Could You Be Experiencing Work Related Hearing Loss?

Our ears are really quite delicate and sensitive instruments, made of tiny bones and receptive to even the tiniest vibration. Unfortunately, when we are working in industrial environments with the sounds of drilling machines, hammers, engines and other loud mechanical noises, this can take a toll on our delicate ears.

Many employees in the UK are exposed on a daily basis to levels of noise in their workplace that could be harmful to their hearing. If your ears are subject to this noise on a daily basis, this can cause irreversible hearing loss and damage. You will not experience this immediately, but rather your sense of hearing will be gradually diminished over many years of your working life.

When you take noise training, the courses will cover the appropriate protective gear (PPE) to wear in order to shield your ears from the noise. In your health and safety courses you will also learn about how to reduce the risk of noise exposure in the workplace. This is why it is so important to take the appropriate health and safety course for your profession so that you can protect yourself from harm.

Are You At Risk?

How do you know if your workplace puts you at risk of industrial hearing loss? First of all, ask yourself if the noise is intrusive and carries on constantly for the entire day, such as the sound of a crowded restaurant, a busy street or a vacuum cleaner. Also, consider whether you need to raise your voice in order to have a normal conversation with your colleagues.

Even if you use a noisy power tool or piece of machinery for only a half hour every day, your hearing could be at risk. Also, another risk is one-time extremely loud sounds, such as from pneumatic impact tools, guns firing or cartridge operated detonators and tools. Think about how you feel at the end of the workday – is your hearing muffled? Even if it is better by the next morning, this can be a sign that your workplace is damaging your hearing.

Early Symptoms of Hearing Loss

When you are experiencing work related hearing loss, you will start to notice a number of symptoms. Perhaps you might find it difficult to follow conversation or keep track of dialogue when you are watching a film. If there is background noise, you might struggle to hear what someone is saying to you. You might also find that sounds are often muffled and that there is a ringing in the ears, also known as tinnitus. You might not experience these symptoms right away, they will develop slowly over the years. Many people do damage to their hearing while they are younger, but don’t realise how much damage they have caused until they start to reach middle and old age.

How to Reduce Your Risk of Occupational Hearing Loss

Once your ears have been damaged from this type of noise exposure, they cannot be repaired by surgery. This is why it is important to reduce your exposure to noise in the first place, so that you can avoid becoming a victim of work related hearing loss.

When you take health and safety courses in your career, you should learn about how to reduce your exposure to noise so that you will not experience this type of hearing loss. Controlling noise is the first line of defence when it comes to hearing loss. It should be your goal to reduce your exposure to hazardous noise to the point that the risk of hearing is minimised or eliminated.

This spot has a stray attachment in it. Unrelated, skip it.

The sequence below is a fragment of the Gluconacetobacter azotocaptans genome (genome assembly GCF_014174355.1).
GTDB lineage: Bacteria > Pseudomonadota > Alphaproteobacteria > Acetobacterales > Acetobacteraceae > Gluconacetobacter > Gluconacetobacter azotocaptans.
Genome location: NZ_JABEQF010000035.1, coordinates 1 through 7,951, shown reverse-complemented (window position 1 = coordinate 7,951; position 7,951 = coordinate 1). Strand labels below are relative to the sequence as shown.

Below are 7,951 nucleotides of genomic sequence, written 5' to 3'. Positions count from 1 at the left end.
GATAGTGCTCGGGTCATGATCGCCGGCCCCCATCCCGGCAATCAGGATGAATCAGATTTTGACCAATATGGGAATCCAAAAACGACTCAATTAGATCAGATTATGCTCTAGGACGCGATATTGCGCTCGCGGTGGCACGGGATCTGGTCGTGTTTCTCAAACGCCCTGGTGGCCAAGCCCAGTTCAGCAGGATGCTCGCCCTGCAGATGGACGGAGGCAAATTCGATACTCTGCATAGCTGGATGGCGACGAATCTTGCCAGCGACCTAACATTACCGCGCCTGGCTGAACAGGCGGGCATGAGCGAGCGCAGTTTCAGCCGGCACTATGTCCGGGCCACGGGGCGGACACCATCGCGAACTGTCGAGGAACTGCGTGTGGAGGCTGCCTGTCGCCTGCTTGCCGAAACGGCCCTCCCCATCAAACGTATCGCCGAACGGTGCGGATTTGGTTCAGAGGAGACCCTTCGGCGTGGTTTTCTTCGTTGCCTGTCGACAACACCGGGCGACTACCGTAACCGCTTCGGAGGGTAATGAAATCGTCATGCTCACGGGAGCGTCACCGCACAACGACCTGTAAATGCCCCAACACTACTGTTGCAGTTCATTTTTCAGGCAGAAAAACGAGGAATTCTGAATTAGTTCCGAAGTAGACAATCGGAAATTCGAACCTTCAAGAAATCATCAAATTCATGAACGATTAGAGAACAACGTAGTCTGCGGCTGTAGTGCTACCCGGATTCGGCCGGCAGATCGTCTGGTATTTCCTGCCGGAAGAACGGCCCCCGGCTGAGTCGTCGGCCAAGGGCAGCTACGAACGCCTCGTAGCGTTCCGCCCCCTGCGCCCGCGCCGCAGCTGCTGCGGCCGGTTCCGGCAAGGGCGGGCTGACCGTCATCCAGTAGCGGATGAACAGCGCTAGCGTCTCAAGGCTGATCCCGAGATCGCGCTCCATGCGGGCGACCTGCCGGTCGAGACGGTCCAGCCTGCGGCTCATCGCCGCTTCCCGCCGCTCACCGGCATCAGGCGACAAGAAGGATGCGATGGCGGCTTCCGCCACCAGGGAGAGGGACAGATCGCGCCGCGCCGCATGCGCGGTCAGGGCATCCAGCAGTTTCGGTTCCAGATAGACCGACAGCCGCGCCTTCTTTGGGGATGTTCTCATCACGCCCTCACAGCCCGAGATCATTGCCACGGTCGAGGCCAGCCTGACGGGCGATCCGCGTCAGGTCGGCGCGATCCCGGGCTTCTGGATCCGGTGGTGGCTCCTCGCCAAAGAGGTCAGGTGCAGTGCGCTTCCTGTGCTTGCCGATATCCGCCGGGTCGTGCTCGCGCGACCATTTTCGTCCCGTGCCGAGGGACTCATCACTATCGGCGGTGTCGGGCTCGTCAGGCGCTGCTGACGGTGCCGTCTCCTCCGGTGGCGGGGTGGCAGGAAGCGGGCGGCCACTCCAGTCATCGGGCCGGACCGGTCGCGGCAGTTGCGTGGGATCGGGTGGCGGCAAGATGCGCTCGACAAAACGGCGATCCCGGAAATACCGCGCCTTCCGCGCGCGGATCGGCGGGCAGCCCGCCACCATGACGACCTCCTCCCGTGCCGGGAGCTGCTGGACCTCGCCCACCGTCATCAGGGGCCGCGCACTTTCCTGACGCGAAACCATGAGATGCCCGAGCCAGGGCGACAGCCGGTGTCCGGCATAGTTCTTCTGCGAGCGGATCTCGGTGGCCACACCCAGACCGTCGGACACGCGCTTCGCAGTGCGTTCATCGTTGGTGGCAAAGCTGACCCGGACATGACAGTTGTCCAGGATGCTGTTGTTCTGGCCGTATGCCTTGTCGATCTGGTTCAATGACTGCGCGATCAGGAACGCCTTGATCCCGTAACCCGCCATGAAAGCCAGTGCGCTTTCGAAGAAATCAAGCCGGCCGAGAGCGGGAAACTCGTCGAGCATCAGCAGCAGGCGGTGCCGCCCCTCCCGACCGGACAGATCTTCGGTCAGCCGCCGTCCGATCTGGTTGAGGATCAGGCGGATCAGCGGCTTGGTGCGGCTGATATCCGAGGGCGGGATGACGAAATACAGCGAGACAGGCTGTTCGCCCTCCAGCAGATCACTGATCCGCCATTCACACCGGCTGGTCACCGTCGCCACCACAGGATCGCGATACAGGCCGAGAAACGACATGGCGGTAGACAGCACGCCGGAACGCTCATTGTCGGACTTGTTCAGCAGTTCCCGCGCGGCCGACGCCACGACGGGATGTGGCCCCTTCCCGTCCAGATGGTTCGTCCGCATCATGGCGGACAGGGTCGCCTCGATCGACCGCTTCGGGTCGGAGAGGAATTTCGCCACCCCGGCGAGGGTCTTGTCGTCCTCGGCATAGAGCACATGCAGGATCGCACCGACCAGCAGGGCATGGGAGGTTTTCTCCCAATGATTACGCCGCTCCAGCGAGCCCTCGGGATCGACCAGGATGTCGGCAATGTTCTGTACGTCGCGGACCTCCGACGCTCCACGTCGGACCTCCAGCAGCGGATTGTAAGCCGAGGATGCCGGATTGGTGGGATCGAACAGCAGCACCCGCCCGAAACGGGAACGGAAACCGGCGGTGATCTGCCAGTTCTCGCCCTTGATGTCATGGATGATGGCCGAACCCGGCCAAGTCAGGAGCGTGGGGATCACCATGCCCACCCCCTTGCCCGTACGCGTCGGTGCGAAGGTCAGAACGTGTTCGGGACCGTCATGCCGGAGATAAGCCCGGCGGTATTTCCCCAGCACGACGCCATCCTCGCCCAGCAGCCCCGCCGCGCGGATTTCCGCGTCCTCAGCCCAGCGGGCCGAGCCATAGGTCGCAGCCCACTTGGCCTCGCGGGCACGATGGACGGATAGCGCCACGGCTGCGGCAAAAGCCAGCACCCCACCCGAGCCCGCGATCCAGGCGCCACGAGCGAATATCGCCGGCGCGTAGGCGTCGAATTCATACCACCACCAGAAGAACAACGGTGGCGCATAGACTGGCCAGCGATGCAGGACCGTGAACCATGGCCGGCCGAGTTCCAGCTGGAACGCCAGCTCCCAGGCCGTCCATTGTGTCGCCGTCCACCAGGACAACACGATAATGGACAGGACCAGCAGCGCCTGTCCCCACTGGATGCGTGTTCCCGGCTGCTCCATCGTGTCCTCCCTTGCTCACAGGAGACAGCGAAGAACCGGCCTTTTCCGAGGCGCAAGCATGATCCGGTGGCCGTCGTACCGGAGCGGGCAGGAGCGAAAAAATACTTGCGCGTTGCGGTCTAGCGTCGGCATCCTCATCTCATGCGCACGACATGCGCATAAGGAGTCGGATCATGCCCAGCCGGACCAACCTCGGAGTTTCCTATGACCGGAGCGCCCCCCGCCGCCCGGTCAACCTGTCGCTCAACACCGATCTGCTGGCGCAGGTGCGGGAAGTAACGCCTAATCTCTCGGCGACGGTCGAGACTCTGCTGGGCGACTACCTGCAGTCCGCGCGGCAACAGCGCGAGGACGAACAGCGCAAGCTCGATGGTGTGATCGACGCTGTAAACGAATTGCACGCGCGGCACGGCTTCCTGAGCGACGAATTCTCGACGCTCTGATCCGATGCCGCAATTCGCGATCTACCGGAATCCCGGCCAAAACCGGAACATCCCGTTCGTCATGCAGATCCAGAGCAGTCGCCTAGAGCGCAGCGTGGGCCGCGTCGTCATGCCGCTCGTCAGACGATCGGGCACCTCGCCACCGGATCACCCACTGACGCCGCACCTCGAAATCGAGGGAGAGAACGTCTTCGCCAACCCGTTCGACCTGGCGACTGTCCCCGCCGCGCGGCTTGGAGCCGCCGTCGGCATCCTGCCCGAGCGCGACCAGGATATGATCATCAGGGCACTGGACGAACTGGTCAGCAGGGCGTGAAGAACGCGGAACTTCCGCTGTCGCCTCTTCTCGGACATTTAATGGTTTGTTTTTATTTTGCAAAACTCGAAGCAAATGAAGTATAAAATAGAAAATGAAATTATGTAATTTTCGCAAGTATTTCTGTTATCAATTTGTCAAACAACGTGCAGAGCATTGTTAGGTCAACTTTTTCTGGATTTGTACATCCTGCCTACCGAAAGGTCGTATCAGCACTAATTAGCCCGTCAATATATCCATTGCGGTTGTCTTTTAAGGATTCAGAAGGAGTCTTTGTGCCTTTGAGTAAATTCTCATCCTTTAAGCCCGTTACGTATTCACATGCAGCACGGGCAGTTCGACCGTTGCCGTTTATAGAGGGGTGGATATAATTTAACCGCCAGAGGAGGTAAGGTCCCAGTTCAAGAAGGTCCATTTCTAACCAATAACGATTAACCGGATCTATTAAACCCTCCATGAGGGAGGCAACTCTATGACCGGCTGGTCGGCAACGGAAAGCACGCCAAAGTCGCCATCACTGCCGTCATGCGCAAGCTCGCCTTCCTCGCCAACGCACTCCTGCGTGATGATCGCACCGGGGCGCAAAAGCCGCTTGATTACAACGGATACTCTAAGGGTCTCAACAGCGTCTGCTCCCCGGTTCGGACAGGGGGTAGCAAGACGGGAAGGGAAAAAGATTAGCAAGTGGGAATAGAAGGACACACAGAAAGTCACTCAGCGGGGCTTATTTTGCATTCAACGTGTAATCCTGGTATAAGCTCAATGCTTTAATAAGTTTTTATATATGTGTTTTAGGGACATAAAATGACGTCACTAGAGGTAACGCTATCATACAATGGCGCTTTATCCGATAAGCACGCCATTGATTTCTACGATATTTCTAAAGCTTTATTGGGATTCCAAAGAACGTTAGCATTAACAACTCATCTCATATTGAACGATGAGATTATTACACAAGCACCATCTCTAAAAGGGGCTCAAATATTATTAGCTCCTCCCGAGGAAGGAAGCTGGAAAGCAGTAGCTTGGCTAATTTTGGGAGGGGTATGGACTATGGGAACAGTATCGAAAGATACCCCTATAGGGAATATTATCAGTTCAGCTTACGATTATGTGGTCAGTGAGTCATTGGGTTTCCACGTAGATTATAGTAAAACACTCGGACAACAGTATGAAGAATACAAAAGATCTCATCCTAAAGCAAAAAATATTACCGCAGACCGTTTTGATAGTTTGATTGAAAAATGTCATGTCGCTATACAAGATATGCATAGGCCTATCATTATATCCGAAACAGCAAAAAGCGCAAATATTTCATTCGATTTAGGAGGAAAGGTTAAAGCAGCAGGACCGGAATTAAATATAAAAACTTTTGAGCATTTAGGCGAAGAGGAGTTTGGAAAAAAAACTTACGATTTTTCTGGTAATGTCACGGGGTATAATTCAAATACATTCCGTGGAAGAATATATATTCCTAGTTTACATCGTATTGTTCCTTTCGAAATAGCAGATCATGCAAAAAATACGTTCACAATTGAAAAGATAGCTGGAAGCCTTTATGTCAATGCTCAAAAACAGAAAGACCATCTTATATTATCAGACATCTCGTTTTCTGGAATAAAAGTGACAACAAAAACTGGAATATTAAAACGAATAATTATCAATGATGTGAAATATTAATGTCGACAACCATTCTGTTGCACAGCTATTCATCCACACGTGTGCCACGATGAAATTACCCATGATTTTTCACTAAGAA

When you can reduce the noise by only a few decibels, you will also reduce the hazard to your hearing. There are a number of ways that you can reduce sound exposure levels and create a safer working place. You could replace or modify the equipment that you work with in order to make it quieter, or you could wear protective equipment. Also, maintaining the equipment and keeping the ball bearings lubricated is important, as this will help to reduce the noise.

You could also use curtains or sound walls to place a barrier between yourself and the noise, to keep it quieter. Your employer can also enact administrative controls that will help to reduce the risk of noise exposure. They can limit the amount of time that each employee spends at a noise source and they can also provide quiet areas where workers can get relief from exposure to loud noise sources. It is also possible to restrict the presence of workers to an appropriate distance away from the noisy equipment.

When you can control noise exposure through distance, this is a very simple and inexpensive – but effective – control. Whenever you move a worker away from a noise source, their risk of hearing loss is diminished. It is also possible for workers to wear earplugs and earmuffs, but these solutions are not as desirable. They can protect against hearing, but they are not as effective as you might think and reducing noise exposure in general is a better strategy.

Whose Responsibility Is It?

Who is responsible for ensuring that employees are protected from hearing loss and noise exposure?

If you are an employer, it is your responsibility to make sure that all of your employees are protected from the risk of industrial hearing loss. This means that you need to assess all possible risks and identify measures that will help you eliminate risks. Make sure that hearing protection is provided and used correctly by your employees.

Also, if you are an employee you have a role in the world related hearing loss process. When you are in the workplace and you experience a problem with your hearing protection or noise control device, you should let your employer or safety representative know as soon as possible, also if you are experiencing any symptoms of hearing loss your employer should know immediately.

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